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Umbilical Project Uncut: Geronimo
Bedlam Theatre, Edinburgh Festival Fringe


Andrew Haydon
August 2006

The Umbilical Project is, on the surface of things, a radical sounding idea - take the same play to the Fringe in two different versions - one version directed by its writer in its whole, unabridged form; the other version given to a wholly separate director to do with as he pleases. But when you think about it, this is what happens to most plays. Where's the actual experiment here? Granted, it's ambitious of the company Kandinsky to put on the same play by a virtually unknown young writer (Lucy Kirkwood) twice in two different productions at one festival, and, yes, seeing one version does immediately make one curious about what the other version does differently, but not a lot more so than, say, the four Tempests, or the innumerable Macbeths on display.

Geronimo starts off in a dinner party full of Grim Up North London advertising types oozing ghastly platitudes and nasty generalisations. Ben (Thom Tuck), the husband of hostess Theo (Clemmie Cooke), is having an affair with Gail his secretary (Kerri Hall), we discover; shortly before his wife. So far, so recognisable. Then the husband is suddenly struck down with a stroke. Is taken to hospital, and is diagnosed with post-stroke aphasia - unable to move the right hand side of his body, or remember more than one word: 'yes'. It appears that the first scene was an anomaly; it's a play about how the wife, who hates the husband, is forced to care for him as if he were a child. Then there is a flashback, something about wanting children and not being able to have them. This is strange as we know the couple have a child since periodically the wife is seen telling it a more than usually bloody bedtime story about wolves. Back to the present and Thomas Paine (yes, the Enlightenment pampleteer Thomas Paine) is sitting in the living room having a chat with the wife and demanding to know if she has any more Kit Kats.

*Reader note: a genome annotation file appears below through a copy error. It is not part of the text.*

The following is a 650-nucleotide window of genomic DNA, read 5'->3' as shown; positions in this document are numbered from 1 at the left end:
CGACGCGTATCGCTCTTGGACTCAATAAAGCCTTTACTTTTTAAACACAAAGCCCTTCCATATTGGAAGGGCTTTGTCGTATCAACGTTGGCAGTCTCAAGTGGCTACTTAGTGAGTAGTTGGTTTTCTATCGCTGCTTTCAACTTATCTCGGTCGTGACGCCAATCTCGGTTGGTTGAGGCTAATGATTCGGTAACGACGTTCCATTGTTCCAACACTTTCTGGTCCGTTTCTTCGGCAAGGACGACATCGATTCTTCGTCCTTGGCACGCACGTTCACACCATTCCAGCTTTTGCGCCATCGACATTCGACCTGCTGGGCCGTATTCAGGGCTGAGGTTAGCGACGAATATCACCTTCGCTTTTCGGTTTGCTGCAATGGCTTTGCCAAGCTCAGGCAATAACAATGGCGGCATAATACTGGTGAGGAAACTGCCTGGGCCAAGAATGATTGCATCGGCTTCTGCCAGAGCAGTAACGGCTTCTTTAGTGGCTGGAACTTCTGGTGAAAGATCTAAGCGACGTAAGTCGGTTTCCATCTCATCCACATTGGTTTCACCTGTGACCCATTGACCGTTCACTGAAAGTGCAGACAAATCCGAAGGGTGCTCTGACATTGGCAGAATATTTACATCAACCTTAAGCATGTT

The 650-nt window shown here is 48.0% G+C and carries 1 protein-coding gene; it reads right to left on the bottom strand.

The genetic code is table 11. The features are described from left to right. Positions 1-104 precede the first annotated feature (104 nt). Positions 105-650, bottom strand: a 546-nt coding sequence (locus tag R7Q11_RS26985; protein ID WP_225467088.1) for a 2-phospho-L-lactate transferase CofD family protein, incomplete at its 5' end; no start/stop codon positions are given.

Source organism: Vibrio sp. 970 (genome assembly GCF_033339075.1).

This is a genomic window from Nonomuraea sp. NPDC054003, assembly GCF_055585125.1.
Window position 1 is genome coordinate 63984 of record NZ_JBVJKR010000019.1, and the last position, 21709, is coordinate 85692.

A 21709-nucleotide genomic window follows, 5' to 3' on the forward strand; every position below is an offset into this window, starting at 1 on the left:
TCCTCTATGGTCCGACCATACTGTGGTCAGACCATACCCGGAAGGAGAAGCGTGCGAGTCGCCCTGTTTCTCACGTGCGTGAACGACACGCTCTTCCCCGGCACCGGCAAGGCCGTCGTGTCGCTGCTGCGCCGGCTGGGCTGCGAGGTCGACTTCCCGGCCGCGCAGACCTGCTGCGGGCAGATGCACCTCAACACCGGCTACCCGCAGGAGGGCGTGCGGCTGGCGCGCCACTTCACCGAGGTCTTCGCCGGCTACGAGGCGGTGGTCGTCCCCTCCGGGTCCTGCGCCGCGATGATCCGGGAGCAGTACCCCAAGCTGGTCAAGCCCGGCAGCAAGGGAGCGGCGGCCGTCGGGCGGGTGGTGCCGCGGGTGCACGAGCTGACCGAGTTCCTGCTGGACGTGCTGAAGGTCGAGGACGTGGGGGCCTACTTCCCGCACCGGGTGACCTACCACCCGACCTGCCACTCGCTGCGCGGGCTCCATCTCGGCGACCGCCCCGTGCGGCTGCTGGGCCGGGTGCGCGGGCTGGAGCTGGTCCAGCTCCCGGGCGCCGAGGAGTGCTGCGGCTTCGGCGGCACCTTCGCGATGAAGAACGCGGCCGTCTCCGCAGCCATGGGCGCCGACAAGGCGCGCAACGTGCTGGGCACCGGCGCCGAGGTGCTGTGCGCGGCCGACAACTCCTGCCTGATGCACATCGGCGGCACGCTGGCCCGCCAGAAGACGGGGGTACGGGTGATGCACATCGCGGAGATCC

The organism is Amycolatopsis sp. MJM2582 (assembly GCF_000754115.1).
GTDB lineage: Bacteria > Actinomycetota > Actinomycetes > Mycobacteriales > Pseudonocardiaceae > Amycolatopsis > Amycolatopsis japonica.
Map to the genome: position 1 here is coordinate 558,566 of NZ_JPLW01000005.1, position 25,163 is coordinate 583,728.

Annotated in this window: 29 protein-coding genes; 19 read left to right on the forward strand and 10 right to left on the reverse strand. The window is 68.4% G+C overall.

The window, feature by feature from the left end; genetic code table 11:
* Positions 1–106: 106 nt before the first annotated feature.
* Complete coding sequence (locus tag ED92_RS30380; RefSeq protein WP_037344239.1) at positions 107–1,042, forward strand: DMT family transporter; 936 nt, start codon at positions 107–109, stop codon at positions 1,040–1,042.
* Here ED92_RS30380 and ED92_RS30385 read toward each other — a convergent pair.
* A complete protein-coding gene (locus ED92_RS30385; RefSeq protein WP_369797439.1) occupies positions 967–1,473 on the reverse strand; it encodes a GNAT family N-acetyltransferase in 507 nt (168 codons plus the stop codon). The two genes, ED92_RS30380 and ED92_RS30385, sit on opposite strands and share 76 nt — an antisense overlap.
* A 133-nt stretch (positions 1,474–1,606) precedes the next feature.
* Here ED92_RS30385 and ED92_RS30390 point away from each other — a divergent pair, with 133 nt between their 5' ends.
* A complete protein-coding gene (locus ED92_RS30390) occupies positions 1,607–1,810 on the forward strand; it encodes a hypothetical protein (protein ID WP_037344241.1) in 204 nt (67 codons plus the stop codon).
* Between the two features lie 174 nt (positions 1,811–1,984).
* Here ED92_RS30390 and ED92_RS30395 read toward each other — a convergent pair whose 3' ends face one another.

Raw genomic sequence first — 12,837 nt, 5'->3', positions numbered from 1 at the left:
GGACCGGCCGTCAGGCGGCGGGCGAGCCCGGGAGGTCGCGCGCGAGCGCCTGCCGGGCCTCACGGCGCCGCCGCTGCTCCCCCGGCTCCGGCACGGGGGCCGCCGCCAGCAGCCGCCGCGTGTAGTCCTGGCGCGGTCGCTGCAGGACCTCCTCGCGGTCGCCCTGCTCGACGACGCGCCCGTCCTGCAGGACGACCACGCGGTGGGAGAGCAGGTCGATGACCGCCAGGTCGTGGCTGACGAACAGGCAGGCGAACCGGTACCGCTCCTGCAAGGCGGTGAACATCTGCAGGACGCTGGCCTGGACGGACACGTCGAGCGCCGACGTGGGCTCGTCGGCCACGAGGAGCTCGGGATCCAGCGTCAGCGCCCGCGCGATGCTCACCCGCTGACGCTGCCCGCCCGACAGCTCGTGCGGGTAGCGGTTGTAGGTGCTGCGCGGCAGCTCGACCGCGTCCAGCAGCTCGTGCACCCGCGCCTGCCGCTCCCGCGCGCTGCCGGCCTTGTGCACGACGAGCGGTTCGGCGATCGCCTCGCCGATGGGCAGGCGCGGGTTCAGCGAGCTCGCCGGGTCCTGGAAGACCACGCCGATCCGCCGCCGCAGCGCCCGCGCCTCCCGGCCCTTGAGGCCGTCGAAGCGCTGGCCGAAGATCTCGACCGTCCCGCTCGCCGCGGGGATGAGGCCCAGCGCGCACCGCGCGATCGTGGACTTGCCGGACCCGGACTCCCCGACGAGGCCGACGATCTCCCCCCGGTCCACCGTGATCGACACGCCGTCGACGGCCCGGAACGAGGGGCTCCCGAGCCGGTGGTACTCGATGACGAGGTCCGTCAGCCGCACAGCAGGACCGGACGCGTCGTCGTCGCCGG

From here on in, the plot gets ever more confused, threading increasingly disparate elements from English philosophy to Hindu myth until in the penultimate scene the writer chucks a whole Blasted-style raid by soldiers into the room amidst a lot of apocalyptic sooth-saying concerning the end of the world, and the fire of 2000 suns, and the coming of Kali the destroyer, before winding up with Theo and Ben sat under a table looking as if they will be trapped together in this post-apocalyptic world forever.

From a number of potentially interesting starting points it is difficult to resist the conclusion that Kirkwood didn't quite know when to stop chucking new ideas into the script. After a while, the sheer relentlessness of this febrile invention starts to look untidy. There are, by the final act, at least five semi-formed plays on stage clamouring for attention. It feels curmudgeonly to criticise such youthful verve. There were times when this frenetic activity felt as if it could have been the work of a young Caryl Churchill - such is the apparent desire to really give the conventions of theatrical expectation a good kicking. Sadly, at the same time, the play remains at the level of an interesting experiment, rather than becoming a satisfying drama. Still, for all that, it is tempting to think that this will not be the last we hear of either writer or cast, and with this much energy behind them, that's no bad thing.

 

 
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